Rennes, France is the capital of Brittany and an easy 30min bike ride from Joël and Irène’s place in the countryside. The five of us biked in. Joël left later and met us in town after his meeting with the roofer.

We were shown the important buildings and the best chocolate shops in town. There, I had to buy a Kouign-amann, to share with the group at dinner. This is a celebrated confection of Brittany. It is said to contain 50% butter, 50% flour, and 50% sugar. With nearly the density of a neutron star, it is allowed to break the laws of Newtonian physics.

Pass Sanitaire

In France there is a straight forward method to show others that you are not at risk of spreading Covid-19. It is called a Pass Sanitare. You get a QPC label you can show on your phone when you have either been vaccinated, or have tested negative within the past three days.

I was lucky to find a Pharmacy in eastern France that created a Pass Sanitare for me from my CDC card and US Passport. When Scott and Gillian showed up in Paris, we could not find a Pharmacy that would do this for us.

Thus they had to get a sticks up their noses every few days until we found a more permanent solution based on their vaccine record. You could say this became a sticking point with Scott and Gillian.

To Mont Saint Michelle

Mont-Saint-Michel is one of the seven wonders of the world. A most impressive place that has its recognition well earned. It was Scott’s first time there and visiting this place is one of his long term goals.

Irène and Joël constructed a tour that could get us all the way to the coast at Mont-Saint_Michel and back in just a five day bike trip. The trick was that Irène was supporting us by taking our gear in the car, and Joël engineered a return to Rennes by train.

We went by way of a small canal, and then the river Rance. Additionally, when we reached the Atlantic coast we had a stiff tailwind pushing us east. This ensured a flat journey that allowed for us to move at a good pace (60 or 70km per day).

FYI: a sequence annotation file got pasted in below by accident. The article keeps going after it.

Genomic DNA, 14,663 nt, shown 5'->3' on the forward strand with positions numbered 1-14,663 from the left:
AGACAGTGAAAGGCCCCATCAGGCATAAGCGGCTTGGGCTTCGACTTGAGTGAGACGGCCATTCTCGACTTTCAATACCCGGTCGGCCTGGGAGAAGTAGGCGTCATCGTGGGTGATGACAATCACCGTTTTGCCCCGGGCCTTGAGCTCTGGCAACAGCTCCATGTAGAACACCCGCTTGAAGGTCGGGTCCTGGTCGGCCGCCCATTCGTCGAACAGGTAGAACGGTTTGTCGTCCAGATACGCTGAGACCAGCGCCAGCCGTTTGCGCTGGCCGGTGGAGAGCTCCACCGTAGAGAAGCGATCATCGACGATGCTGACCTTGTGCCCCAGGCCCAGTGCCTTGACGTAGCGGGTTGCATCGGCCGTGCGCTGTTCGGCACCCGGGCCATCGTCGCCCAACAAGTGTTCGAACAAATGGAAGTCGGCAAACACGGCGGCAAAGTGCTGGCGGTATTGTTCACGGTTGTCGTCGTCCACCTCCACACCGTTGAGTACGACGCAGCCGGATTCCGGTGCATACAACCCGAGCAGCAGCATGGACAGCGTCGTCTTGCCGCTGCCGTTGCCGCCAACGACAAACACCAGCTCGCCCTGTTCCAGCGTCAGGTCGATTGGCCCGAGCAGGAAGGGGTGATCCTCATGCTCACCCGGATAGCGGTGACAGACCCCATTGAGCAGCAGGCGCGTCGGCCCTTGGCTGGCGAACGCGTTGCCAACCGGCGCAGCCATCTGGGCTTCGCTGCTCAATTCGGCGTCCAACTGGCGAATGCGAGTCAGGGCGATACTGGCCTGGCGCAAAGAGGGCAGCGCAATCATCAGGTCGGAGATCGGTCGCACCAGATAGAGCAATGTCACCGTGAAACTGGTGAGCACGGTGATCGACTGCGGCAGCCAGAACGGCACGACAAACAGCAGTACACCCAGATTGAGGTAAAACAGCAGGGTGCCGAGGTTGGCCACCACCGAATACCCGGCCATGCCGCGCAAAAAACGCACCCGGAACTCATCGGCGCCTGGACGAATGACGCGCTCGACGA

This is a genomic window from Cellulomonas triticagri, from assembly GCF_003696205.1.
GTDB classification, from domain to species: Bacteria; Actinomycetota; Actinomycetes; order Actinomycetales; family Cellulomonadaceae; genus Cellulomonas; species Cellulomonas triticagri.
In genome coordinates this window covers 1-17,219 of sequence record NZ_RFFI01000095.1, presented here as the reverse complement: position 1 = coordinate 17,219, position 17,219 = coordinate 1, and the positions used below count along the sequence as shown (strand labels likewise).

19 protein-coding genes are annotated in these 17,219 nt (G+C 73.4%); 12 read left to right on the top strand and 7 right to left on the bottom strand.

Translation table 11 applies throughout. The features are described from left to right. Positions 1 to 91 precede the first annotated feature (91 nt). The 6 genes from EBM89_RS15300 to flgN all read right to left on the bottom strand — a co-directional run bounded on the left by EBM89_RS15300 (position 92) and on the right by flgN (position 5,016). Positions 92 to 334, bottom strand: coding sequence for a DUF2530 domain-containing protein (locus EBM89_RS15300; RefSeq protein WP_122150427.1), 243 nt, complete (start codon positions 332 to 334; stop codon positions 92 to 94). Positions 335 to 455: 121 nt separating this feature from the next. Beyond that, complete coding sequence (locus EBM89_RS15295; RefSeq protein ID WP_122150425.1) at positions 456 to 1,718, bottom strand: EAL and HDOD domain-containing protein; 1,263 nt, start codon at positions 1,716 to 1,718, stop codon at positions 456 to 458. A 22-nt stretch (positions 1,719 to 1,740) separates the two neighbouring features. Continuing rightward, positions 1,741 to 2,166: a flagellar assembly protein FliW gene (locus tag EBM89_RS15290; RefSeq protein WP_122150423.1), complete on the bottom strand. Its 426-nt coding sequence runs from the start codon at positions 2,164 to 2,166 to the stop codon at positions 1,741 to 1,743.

Along the coast we encountered a group of Land yachts, three wheeled vehicles powered by the wind. They could easily move at 50km/hr and get up on two wheels, if the pilot was not careful.

Land Yachts

For the entire five day journey we stayed at campgrounds or bivouacked. Irène carried coolers in the car and met us each day. This allowed for some very fancy campground dinners like pasta carbonara, including candelabras.

One morning Gillian reported her air mattress developed a substantial leak. We tried unsuccessfully to patch it. The issue was that there were many tiny holes distributed over an area about the size of a dinner plate. We surmised that Gillian had somehow experienced an episode of added weight and sustained friction during the night.

Scott and Gillian claimed no recollection of this, even after we pressed them on the issue. We all laughed our way through this bit of French humor.

Tim finds the leaks in Gillians air mattress by dunking the inflated mattress in the canal

Mont-Saint-Michel was magnificent. The pictures say it best, and pale in comparison to actually being there. In fact, Scott and I left the camp ground early the next morning to get in a second visit before moving on.

The return to Joël and Irène’s place involved taking our bicycles on the train. Joël taught us that there are many classes of trains in France, each with their own set of rules regarding bicycles.

The TER train we used, had the most lax rules. However, if a TER train was already carrying its limit of bicycles (maybe 6). The conductor could refuse to let you on. So, we made contingency plans should this occur. It was a good training exercise. It was not needed. We arrived back without issue.

Bikes loaded in a French TER train

This gave us time to go shopping in Rennes for an air mattress for Gillian and a new lighter sleeping bag for me. Then of course, another fine meal at Joël and Irène’s place before shoving off the next morning. Their neighbors, Edith and Michel joined us for aperitif and galettes. I had a chance to make my own galette under the tutelage of Irène.

On to southern France

Here is where I encounter new territory. I have never been to southern France. We started out with a three legged train commute from Rennes to Avignon using two types of French trains. Each with its own set of rules regarding bikes.

Though Joël helped set it up for us, it was a good final exam exercise in French trains and the possibility of complicating issues. For instance, the plan required getting up before dawn in Nantes to catch a train to Lyon.